“The Academy is pleased to welcome these outstanding and influential individuals to the nation’s most illustrious learned society. Election to the American Academy is the result of a highly competitive process that recognizes those who have made preeminent contributions to all scholarly fields and professions,” said Academy President Patricia Meyer Spacks. Leslie C. Berlowitz, the Academy’s Executive Officer, added, “The American Academy is unique among America’s academies for its breadth and scope. Throughout its history, the Academy has gathered individuals with diverse perspectives to participate in studies and projects focusing on advancing intellectual thought and constructive action in American society.” The selection of Foreign Honorary members continues the tradition of honoring distinguished experts and intellectuals from outside the United States whose work complements the values of the American Academy. Niels Bohr, Alfred, Lord Tennyson, Jawaharlal Nehru, and Albert Camus were among past elected Foreign Honorary Members. This year’s class include novelist Milan Kundera; Nobel Prize winning author Kenzaburo Oe; Lord Anthony P. Lester, president of the International Centre for the Legal Protection of Human Rights; and Fritz W. Scharpf, director of the Max Planck Institute for the Study of Societies. The 2002 class includes 177 Fellows and 30 Foreign Honorary Members.
The selection of Foreign Honorary members continues the tradition of honoring distinguished experts and intellectuals from outside the United States whose work complements the values of the American Academy. Niels Bohr, Alfred, Lord Tennyson, Jawaharlal Nehru, and Albert Camus were among past elected Foreign Honorary Members. This year’s class include novelist Milan Kundera; Nobel Prize winning author Kenzaburo Oe; Lord Anthony P. Lester, president of the International Centre for the Legal Protection of Human Rights; and Fritz W. Scharpf, director of the Max Planck Institute for the Study of Societies. The 2002 class includes 177 Fellows and 30 Foreign Honorary Members.
New Fellows and Foreign Honorary Members are nominated and elected by current members of the Academy. Members are divided into five distinct classes: I) mathematics and physics; II) biological sciences; III) social sciences; IV) humanities and arts; and V) public affairs and business. The unique structure of the American Academy allows Members to conduct interdisciplinary studies that draw on the range of academic and intellectual disciplines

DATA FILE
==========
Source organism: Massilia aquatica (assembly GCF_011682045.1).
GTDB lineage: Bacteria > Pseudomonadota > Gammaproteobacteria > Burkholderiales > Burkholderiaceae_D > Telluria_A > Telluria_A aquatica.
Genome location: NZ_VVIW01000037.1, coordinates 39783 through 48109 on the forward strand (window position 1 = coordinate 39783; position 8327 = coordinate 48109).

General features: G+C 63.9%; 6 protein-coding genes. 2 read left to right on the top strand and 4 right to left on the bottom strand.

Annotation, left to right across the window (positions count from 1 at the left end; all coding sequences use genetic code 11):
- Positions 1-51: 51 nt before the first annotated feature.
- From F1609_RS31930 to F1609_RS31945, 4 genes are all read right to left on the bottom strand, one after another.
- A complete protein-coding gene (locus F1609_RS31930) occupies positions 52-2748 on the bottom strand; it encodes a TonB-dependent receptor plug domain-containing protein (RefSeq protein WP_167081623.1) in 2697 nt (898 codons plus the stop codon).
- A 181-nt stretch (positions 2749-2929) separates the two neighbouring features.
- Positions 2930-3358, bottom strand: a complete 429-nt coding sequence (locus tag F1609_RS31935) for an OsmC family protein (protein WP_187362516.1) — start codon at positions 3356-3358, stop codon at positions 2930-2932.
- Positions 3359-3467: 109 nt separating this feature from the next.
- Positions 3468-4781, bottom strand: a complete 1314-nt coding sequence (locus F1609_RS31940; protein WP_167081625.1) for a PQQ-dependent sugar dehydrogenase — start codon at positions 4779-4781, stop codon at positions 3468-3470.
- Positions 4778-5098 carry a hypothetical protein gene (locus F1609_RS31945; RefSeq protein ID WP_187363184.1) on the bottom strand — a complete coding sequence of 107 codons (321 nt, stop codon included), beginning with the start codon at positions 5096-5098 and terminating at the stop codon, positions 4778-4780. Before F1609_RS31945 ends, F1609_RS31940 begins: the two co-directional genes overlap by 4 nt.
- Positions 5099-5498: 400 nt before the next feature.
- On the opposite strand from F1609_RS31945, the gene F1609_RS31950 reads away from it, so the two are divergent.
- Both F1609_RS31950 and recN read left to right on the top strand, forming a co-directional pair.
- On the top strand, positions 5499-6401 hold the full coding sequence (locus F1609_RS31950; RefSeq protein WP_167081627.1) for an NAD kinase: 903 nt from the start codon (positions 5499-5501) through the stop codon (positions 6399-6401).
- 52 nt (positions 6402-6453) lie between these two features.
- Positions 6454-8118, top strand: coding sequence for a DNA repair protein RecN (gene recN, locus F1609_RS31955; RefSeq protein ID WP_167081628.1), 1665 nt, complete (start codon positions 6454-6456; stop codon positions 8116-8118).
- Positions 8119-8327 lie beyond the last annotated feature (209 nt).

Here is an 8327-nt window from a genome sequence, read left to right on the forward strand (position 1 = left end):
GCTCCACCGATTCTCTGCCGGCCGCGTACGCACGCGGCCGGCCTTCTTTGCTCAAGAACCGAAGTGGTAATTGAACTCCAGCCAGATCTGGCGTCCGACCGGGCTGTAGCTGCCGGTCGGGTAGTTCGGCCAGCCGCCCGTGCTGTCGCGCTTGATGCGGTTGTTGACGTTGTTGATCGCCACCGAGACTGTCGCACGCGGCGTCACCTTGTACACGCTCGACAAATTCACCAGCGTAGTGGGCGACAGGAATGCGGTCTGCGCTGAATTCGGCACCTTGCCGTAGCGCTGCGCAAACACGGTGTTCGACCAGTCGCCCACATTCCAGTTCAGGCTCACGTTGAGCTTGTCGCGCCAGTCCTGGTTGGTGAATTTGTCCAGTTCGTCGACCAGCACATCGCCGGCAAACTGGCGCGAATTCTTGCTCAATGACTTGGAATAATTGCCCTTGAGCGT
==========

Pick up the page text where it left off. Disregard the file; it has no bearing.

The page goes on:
The Academy was founded in 1780 by John Adams, James Bowdoin, John Hancock and other scholar-patriots “to cultivate every art and science which may tend to advance the interest, honor, dignity, and happiness of a free, independent, and virtuous people.” According to the Academy’s announcement, it has elected as Fellows and Foreign Honorary Members “the finest minds and most influential leaders from each generation, including George Washington and Ben Franklin in the eighteenth century, Daniel Webster and Ralph Waldo Emerson in the nineteenth, and Albert Einstein and Winston Churchill in the twentieth. The current membership includes more than 150 Nobel laureates and 50 Pulitzer Prize winners. Drawing on the wide-ranging expertise of its membership, the American Academy conducts thoughtful, innovative, non-partisan studies on international security, social policy, education, and the humanities.”
The Academy will welcome this year’s new Fellows and Foreign Honorary Members at the annual Induction Ceremony at the Academy’s headquarters in Cambridge, Massachusetts on October 5, 2002. A full list of new Members is available on the Academy website at https://www.amacad.org/directory.